5=) Scotland (14 goals – James McArthur 4, Robert Snodgrass 4, Matt Phillips 2, James Morrison 2, Shaun Maloney 1, Darren Fletcher 1)
Well this was a late addition after West Brom’s band of Scotsmen struck on Monday night. There may only be 18 of them playing in the Premier League – and none in the top six – but they are making a wee impact. They only scored 23 goals in the whole of last season so they are way, way ahead of schedule. You may note that McArthur did not even make the Scotland side to face England.
5=) Argentina (14 goals – Sergio Aguero 8, Manuel Lanzini 3, Roberto Pereyra 2, Erik Lamela 1)
Perhaps surprisingly above Brazil in this list – by one goal – despite the phenomenal form of Philippe Coutinho and Roberto Firmino, who are being severely let down by Antonio Conte’s anti-Brazilian policy at Chelsea. Although Sergio Aguero is scoring the bulk of his country’s Premier League goals, the curling beauty from Watford’s Roberto Pereyra and penalty from Manuel Lanzini at the weekend moved them onto 14. That’s a goal every 492 minutes of Premier League football by Argentine players this season, which sounds pretty poor until you read that Ireland’s record is one goal for every 1,713 minutes played. The top-scoring Irishman? Seamus Coleman. Shane Long, hang your head in shame.
4) France (16 goals – Etienne Capoue 5, Olivier Giroud 3, Laurent Koscielny 2, Paul Pogba 2, assorted other Frenchmen 4)
Down from second last season (we’re largely blaming Anthony Martial) are France, whose players have logged marginally more minutes than Belgium but have somehow scored nine fewer goals than their neighbours. France have several players – Martial, Dimitri Payet, Olivier Giroud – not reaching the dizzy heights of last season, which makes us wonder whether there’s a Euro 2016 hangover clouding the heads of some? After all, the newly prolific Capoue had the summer off.
3) Belgium (27 goals – Romelu Lukaku 7, Eden Hazard 7, Nacer Chadli 4, Christian Benteke 4, assorted other Belgians 5)
A goal every 412 Premier League minutes played by a Belgian, making them the most effective nation on this list. Which would make us think that being awful at the Euros was an advantage if we weren’t working up/down to some pretty underwhelming English statistics. Bizarrely, since Belgium were the Premier League’s 15th most prolific nation in 2011/12 (behind Emmanuel Adebayor’s Togo), they have occupied third position every single year since. You may note that 2012 was the year that Hazard and Benteke arrived, Lukaku went to West Brom and we all became a little bit Belgian.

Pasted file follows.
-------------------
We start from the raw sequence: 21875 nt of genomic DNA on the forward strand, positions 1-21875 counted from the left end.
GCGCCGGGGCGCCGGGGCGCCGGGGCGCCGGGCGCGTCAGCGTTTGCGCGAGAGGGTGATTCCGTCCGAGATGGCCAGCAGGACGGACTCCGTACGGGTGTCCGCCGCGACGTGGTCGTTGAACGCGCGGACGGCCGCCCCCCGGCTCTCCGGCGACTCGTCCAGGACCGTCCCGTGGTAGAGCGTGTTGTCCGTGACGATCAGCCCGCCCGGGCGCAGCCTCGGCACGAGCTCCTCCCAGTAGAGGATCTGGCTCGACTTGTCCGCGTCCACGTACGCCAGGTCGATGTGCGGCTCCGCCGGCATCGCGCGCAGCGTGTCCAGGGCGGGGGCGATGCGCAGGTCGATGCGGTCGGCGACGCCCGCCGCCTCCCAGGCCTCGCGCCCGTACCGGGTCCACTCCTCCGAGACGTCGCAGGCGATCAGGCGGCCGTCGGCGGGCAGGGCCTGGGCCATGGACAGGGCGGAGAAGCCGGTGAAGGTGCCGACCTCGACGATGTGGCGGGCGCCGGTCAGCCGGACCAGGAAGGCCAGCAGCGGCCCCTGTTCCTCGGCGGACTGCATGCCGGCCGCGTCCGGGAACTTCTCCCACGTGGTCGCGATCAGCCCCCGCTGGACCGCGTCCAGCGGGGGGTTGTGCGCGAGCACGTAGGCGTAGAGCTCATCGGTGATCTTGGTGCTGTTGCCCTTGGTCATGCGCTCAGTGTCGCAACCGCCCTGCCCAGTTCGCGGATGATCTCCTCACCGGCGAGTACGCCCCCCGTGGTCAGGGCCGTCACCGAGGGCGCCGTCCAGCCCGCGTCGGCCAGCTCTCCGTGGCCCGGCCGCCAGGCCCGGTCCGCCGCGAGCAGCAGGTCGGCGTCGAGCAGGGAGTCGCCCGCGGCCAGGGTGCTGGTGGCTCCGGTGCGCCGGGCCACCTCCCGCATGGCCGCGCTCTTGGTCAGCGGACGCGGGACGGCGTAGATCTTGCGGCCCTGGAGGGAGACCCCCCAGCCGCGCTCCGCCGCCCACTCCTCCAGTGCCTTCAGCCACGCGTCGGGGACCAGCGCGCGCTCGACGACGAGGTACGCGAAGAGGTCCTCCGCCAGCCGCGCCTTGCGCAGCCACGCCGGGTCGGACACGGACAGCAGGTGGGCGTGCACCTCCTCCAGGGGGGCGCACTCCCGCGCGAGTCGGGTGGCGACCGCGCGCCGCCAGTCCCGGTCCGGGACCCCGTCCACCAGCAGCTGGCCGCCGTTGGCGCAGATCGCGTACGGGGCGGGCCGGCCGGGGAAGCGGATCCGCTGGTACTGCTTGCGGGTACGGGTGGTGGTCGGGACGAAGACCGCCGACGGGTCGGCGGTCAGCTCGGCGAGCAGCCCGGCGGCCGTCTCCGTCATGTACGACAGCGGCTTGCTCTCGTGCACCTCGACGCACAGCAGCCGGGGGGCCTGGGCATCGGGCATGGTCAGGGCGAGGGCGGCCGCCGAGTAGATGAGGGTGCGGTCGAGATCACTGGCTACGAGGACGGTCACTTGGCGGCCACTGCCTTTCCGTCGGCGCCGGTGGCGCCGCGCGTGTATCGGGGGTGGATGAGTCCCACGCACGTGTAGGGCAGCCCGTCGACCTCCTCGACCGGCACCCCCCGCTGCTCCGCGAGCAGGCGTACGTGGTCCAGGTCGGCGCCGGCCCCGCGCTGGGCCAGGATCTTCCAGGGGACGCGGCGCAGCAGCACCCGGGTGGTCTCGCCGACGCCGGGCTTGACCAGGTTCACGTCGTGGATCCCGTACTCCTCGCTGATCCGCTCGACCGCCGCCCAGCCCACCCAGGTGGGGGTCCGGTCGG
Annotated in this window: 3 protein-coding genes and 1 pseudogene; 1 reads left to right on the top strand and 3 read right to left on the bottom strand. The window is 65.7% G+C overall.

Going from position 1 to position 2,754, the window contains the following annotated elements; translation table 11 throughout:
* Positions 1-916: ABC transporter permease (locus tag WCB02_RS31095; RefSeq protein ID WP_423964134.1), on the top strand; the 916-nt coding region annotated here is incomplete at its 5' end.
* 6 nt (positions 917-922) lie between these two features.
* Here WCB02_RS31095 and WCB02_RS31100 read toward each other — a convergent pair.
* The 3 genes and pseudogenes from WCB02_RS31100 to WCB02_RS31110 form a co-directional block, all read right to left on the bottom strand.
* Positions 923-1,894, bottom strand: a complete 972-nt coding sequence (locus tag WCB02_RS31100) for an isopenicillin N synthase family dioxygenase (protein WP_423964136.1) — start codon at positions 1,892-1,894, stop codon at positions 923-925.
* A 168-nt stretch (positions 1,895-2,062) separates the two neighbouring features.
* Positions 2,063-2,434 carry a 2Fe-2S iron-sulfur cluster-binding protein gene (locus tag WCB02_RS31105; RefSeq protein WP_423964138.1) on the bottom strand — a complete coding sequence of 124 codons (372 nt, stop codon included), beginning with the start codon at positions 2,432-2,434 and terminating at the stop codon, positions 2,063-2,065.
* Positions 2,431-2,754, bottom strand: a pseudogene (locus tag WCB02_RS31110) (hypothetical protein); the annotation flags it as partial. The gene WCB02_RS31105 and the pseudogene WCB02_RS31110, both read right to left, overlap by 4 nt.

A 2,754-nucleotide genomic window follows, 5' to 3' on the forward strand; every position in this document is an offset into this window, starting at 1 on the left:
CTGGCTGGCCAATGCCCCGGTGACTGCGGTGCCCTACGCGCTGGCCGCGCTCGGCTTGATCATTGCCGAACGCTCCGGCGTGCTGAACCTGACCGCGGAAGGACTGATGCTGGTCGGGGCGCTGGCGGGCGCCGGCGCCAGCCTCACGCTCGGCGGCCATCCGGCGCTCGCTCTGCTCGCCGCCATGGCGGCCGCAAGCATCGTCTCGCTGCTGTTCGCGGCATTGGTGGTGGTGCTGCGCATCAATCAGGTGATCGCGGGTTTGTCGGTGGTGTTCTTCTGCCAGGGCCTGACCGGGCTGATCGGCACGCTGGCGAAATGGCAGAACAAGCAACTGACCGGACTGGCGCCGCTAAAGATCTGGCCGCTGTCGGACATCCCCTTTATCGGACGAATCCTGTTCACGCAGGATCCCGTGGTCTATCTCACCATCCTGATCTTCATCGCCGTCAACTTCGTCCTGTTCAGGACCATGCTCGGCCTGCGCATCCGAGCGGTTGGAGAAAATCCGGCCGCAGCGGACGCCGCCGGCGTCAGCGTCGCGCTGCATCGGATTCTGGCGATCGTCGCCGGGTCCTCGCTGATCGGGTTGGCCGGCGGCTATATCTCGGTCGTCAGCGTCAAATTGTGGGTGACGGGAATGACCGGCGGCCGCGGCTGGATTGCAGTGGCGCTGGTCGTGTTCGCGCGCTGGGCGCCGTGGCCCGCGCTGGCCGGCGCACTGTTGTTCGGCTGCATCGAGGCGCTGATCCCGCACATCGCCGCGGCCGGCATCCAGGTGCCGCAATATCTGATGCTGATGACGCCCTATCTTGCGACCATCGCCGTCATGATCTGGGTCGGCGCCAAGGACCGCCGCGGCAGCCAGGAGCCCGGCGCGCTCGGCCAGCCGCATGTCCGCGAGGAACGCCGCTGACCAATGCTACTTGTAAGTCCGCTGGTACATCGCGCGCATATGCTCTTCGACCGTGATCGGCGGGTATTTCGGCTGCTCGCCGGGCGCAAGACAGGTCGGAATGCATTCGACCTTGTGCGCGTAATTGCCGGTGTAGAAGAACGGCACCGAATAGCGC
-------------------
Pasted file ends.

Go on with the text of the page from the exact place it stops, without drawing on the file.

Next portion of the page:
2) Spain (27 goals – Diego Costa 10, Juan Mata 3, Nolito 3, assorted other Spaniards 11)
Second only to England in terms of minutes played, and way ahead of Belgium, but Spain’s goals ratio is skewed by a glut of goalkeepers and full-backs. Although a goal every 764 minutes played by a Spaniard is relatively poor (and worse than Scotland’s record), it is a huge improvement on last season, when Costa only netted 12 goals throughout the season. He really is so very much better now he’s embraced calm.
1) England (94 goals – Jermain Defoe 7, Michail Antonio 6, Harry Kane 5, Theo Walcott 5, Charlie Austin 5, assorted other Englishmen 66)
Well of course the English score more goals because there are roughly five times more Englishmen playing in the Premier League as Spaniards. Which means they probably should have scored 135 goals instead of 94. As it is, their goal ratio (one every 820 minutes) is actually worse than last season (every 725 minutes), which we can loosely blame on Jamie Vardy. Should we be worried that three of the top five scorers are not currently in the actual England squad? Probably, yes.